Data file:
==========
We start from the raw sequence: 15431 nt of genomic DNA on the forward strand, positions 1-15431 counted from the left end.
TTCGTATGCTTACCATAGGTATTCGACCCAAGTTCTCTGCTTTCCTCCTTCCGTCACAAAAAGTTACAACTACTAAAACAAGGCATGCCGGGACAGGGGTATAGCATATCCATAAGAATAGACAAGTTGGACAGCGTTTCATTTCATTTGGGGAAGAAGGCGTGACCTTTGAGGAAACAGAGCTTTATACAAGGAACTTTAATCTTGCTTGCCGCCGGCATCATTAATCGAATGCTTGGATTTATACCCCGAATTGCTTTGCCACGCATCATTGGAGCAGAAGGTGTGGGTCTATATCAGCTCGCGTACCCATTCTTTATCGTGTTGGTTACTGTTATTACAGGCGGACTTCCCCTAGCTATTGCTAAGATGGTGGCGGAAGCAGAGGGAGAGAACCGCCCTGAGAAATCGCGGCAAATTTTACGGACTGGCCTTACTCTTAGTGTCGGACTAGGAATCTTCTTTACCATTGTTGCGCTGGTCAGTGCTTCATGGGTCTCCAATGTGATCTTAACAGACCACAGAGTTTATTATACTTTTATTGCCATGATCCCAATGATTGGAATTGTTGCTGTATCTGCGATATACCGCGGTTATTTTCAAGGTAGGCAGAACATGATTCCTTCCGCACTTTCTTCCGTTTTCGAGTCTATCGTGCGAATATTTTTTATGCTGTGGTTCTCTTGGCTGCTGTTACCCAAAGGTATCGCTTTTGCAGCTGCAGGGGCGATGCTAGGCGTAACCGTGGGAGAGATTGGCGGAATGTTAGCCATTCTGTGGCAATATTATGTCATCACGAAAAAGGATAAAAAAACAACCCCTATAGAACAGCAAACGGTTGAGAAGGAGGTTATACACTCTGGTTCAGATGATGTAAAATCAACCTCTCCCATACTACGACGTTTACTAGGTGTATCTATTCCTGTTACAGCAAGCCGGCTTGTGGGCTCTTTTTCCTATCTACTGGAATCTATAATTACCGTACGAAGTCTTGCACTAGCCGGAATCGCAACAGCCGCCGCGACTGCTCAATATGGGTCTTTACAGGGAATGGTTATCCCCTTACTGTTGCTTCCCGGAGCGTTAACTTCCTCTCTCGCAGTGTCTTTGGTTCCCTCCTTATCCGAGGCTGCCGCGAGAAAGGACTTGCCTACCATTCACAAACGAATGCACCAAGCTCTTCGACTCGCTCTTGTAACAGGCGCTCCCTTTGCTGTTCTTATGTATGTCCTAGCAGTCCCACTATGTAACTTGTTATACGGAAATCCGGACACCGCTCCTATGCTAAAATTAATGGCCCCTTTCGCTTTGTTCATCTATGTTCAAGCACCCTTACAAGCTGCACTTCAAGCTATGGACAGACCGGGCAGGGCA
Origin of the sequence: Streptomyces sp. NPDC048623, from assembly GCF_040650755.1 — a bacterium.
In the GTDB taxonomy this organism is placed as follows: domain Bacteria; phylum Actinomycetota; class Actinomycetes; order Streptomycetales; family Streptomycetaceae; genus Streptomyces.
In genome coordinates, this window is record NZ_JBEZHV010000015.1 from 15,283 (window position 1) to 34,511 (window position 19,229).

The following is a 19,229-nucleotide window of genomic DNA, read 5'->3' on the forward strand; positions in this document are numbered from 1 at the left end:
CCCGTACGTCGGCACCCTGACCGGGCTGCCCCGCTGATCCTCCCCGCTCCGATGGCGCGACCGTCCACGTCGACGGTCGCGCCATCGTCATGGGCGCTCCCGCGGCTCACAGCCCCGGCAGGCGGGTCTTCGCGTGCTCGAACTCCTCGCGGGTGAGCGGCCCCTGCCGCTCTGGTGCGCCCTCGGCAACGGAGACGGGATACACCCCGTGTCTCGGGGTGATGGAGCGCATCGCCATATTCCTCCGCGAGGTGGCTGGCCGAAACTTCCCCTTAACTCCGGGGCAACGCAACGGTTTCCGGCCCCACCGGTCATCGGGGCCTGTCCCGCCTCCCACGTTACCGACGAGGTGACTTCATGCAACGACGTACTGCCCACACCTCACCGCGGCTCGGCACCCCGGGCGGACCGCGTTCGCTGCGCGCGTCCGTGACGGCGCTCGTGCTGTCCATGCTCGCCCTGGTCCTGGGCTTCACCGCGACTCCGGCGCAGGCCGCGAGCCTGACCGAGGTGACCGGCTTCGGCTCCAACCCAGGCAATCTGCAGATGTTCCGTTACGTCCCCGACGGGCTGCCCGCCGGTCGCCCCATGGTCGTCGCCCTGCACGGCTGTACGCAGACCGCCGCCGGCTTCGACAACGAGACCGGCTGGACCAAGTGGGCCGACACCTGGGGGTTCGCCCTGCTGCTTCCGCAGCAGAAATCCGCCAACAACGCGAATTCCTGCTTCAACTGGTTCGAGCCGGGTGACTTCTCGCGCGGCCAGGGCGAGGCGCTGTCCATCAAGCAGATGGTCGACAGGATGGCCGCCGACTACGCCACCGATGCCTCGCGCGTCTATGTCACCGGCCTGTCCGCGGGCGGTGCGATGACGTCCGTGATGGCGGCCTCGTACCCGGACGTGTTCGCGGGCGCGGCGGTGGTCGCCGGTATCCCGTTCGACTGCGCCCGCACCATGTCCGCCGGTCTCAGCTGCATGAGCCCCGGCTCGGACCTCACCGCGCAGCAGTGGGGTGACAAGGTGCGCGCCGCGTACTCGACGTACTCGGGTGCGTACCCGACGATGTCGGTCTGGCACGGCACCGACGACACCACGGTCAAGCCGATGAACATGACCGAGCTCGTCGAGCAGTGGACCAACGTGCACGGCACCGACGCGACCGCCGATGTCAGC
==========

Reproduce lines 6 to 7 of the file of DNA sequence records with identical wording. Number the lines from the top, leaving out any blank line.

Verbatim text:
The following is a 19,229-nucleotide window of genomic DNA, read 5'->3' on the forward strand; positions in this document are numbered from 1 at the left end:
CCCGTACGTCGGCACCCTGACCGGGCTGCCCCGCTGATCCTCCCCGCTCCGATGGCGCGACCGTCCACGTCGACGGTCGCGCCATCGTCATGGGCGCTCCCGCGGCTCACAGCCCCGGCAGGCGGGTCTTCGCGTGCTCGAACTCCTCGCGGGTGAGCGGCCCCTGCCGCTCTGGTGCGCCCTCGGCAACGGAGACGGGATACACCCCGTGTCTCGGGGTGATGGAGCGCATCGCCATATTCCTCCGCGAGGTGGCTGGCCGAAACTTCCCCTTAACTCCGGGGCAACGCAACGGTTTCCGGCCCCACCGGTCATCGGGGCCTGTCCCGCCTCCCACGTTACCGACGAGGTGACTTCATGCAACGACGTACTGCCCACACCTCACCGCGGCTCGGCACCCCGGGCGGACCGCGTTCGCTGCGCGCGTCCGTGACGGCGCTCGTGCTGTCCATGCTCGCCCTGGTCCTGGGCTTCACCGCGACTCCGGCGCAGGCCGCGAGCCTGACCGAGGTGACCGGCTTCGGCTCCAACCCAGGCAATCTGCAGATGTTCCGTTACGTCCCCGACGGGCTGCCCGCCGGTCGCCCCATGGTCGTCGCCCTGCACGGCTGTACGCAGACCGCCGCCGGCTTCGACAACGAGACCGGCTGGACCAAGTGGGCCGACACCTGGGGGTTCGCCCTGCTGCTTCCGCAGCAGAAATCCGCCAACAACGCGAATTCCTGCTTCAACTGGTTCGAGCCGGGTGACTTCTCGCGCGGCCAGGGCGAGGCGCTGTCCATCAAGCAGATGGTCGACAGGATGGCCGCCGACTACGCCACCGATGCCTCGCGCGTCTATGTCACCGGCCTGTCCGCGGGCGGTGCGATGACGTCCGTGATGGCGGCCTCGTACCCGGACGTGTTCGCGGGCGCGGCGGTGGTCGCCGGTATCCCGTTCGACTGCGCCCGCACCATGTCCGCCGGTCTCAGCTGCATGAGCCCCGGCTCGGACCTCACCGCGCAGCAGTGGGGTGACAAGGTGCGCGCCGCGTACTCGACGTACTCGGGTGCGTACCCGACGATGTCGGTCTGGCACGGCACCGACGACACCACGGTCAAGCCGATGAACATGACCGAGCTCGTCGAGCAGTGGACCAACGTGCACGGCACCGACGCGACCGCCGATGTCAGC